Writing the Gettysburg Address
by Martin P. Johnson
E475.55 .J65 2013
New Arrivals, 2nd floor
I’m a big fan of Abraham Lincoln. I’ve been to the Abraham Lincoln Presidential Library and Museum in Springfield, Illinois. I’ve visited the Lincoln Tomb. I’ve been to Ford’s Theatre in Washington, DC, and to the Lincoln Memorial. I don’t know, Abe just seems like someone you could trust, unlike so many politicians today.
I chose this week’s book, Writing the Gettysburg Address, because next Tuesday, November 19, is the 150th anniversary of that speech. You know the one: “Four score and seven years ago our fathers brought forth….”
Lincoln’s address is what most people remember about that day in 1863. It’s hard to believe, really, when you view the image of Abraham Lincoln’s handwritten speech online. It’s only 1.5 pages long. It probably took about 2 minutes to read. But 150 years later, his speech is what all of us remember about that day in history.
The bigger issue, and what Mr. Lincoln would want us to remember, is that he gave the speech at the dedication of a cemetery for Union soldiers who died in the Battle of Gettysburg (July 1-July 3, 1863). You can read about what actually happened at the dedication in an article published in the November 20, 1863 issue of the Philadelphia Inquirer, “‘Gettysburg’ Celebration,” including who was there, the weather, the ceremony, and the text of the President’s speech (as reported by the journalist).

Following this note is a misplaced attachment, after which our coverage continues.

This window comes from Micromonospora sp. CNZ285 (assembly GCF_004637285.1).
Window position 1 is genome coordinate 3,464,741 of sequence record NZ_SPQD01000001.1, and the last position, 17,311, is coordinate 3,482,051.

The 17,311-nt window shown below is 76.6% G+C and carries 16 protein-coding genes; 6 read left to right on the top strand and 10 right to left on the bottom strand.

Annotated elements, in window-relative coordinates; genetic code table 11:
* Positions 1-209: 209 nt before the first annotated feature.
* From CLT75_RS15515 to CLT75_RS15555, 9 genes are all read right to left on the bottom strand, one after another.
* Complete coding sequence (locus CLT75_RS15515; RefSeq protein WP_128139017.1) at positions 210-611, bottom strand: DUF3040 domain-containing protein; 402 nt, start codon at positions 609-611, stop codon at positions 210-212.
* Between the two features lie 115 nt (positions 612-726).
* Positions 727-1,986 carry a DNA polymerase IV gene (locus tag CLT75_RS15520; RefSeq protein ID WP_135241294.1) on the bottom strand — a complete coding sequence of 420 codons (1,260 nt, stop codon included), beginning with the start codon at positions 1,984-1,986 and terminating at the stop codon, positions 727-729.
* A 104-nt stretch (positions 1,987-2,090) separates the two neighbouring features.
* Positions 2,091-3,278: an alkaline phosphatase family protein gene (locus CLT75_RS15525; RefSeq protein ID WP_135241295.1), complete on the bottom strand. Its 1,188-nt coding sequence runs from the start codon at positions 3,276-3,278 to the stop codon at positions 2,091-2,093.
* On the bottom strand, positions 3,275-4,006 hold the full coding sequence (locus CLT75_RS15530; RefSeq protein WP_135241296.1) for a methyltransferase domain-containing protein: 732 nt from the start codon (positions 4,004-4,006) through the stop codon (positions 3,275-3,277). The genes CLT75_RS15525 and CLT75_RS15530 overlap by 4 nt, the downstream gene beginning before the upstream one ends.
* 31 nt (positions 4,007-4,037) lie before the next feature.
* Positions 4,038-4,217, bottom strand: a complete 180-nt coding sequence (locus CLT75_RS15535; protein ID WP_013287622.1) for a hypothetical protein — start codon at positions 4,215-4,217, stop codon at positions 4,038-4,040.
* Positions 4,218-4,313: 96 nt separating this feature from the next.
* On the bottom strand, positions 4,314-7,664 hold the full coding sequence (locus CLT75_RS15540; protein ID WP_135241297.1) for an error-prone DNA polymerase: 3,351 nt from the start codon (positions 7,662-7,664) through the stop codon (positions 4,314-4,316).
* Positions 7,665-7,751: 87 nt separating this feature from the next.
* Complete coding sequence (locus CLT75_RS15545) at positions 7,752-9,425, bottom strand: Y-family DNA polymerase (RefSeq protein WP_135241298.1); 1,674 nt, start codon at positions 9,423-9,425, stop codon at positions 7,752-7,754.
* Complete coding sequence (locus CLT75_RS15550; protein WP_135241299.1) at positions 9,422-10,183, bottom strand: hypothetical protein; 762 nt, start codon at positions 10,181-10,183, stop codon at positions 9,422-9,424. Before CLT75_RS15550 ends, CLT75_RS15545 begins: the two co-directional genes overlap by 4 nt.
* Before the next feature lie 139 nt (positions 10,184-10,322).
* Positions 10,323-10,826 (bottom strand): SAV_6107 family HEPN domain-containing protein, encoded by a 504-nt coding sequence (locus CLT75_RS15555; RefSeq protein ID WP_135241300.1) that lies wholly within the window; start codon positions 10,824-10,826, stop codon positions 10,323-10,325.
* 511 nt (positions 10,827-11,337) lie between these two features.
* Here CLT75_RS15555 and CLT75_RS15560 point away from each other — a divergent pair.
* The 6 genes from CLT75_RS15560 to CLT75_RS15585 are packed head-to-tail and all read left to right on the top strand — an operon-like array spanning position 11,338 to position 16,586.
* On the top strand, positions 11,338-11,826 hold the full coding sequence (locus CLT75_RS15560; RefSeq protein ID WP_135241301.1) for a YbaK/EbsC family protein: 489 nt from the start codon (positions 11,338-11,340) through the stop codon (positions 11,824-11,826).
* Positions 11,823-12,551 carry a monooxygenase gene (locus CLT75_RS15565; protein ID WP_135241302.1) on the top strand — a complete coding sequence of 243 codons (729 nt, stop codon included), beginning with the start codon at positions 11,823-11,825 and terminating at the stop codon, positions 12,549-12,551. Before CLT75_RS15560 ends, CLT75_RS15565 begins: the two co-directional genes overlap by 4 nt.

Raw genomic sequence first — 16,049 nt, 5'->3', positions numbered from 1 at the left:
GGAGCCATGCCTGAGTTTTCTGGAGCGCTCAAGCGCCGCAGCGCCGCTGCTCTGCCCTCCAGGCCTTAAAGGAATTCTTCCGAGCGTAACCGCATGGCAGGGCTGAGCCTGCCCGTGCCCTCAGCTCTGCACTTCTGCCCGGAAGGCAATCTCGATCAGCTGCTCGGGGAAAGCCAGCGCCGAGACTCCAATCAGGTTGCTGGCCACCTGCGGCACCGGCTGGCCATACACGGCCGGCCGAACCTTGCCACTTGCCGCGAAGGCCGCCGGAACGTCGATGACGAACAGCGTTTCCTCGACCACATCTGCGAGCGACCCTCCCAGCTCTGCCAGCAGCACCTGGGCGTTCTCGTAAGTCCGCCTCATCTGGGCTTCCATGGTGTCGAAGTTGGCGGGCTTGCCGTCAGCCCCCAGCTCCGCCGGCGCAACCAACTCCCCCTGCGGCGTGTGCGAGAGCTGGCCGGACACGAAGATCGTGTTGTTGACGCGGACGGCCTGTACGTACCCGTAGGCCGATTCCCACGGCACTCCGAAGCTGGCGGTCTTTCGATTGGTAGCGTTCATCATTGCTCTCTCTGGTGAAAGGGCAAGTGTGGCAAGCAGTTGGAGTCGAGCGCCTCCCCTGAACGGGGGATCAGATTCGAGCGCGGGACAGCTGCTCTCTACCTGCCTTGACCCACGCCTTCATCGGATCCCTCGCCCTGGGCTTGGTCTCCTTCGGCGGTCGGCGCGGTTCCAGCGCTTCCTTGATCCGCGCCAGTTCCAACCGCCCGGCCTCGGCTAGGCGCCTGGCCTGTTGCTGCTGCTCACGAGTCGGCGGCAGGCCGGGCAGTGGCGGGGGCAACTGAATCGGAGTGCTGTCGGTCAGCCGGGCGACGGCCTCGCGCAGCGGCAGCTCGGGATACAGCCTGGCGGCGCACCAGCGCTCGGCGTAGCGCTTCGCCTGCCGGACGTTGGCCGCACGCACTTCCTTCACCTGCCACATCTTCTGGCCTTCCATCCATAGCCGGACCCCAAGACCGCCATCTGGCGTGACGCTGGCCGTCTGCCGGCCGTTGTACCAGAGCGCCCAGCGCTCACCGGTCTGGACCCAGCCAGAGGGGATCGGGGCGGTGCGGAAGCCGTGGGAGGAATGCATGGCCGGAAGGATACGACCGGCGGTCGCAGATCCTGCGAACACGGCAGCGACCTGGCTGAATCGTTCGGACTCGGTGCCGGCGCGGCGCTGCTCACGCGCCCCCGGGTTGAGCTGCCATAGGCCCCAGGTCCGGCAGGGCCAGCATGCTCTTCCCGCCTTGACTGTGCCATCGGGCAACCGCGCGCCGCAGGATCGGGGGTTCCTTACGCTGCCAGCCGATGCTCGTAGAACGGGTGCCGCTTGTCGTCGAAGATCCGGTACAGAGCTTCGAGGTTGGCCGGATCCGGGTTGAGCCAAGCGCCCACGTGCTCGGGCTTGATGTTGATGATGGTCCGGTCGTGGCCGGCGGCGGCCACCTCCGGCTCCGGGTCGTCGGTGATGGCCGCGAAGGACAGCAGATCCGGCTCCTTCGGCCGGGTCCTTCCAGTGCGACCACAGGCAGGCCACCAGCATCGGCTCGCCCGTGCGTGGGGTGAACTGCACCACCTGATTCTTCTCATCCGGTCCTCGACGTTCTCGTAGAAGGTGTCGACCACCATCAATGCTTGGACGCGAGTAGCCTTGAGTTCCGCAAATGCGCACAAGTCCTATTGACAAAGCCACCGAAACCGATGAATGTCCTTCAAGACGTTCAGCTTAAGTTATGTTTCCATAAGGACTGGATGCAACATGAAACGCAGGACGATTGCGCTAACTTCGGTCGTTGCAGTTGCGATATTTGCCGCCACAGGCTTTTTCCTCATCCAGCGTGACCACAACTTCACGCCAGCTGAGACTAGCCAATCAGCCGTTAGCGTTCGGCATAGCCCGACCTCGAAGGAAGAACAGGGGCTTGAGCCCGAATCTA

I’m sure Mr. Lincoln never thought that one day someone would write an entire book about his little speech (remember what he said: “The world will little note, nor long remember what we say here…”), but that’s exactly what Martin P. Johnson did in the book, Writing the Gettysburg Address. He talks about the different drafts of the speech, the procession to the cemetery, and the ceremony. He talks about which words the President emphasized in the speech, and about people’s impressions of the President that day. There’s even an entire chapter on the process of confirming what the President actually said in the address, because there were several written drafts, and many different versions were published in newspapers after the ceremony (including the one in the Philadelphia Inquirer, above).
Honestly, I admire Martin Johnson’s dedication in writing an entire book around one short speech. But what I admire more is the speech itself: simple, to the point. No flowery words. No fancy phrasing.
Bravo, Mr. Lincoln. Even 150 years later, your address at Gettysburg is one of the best.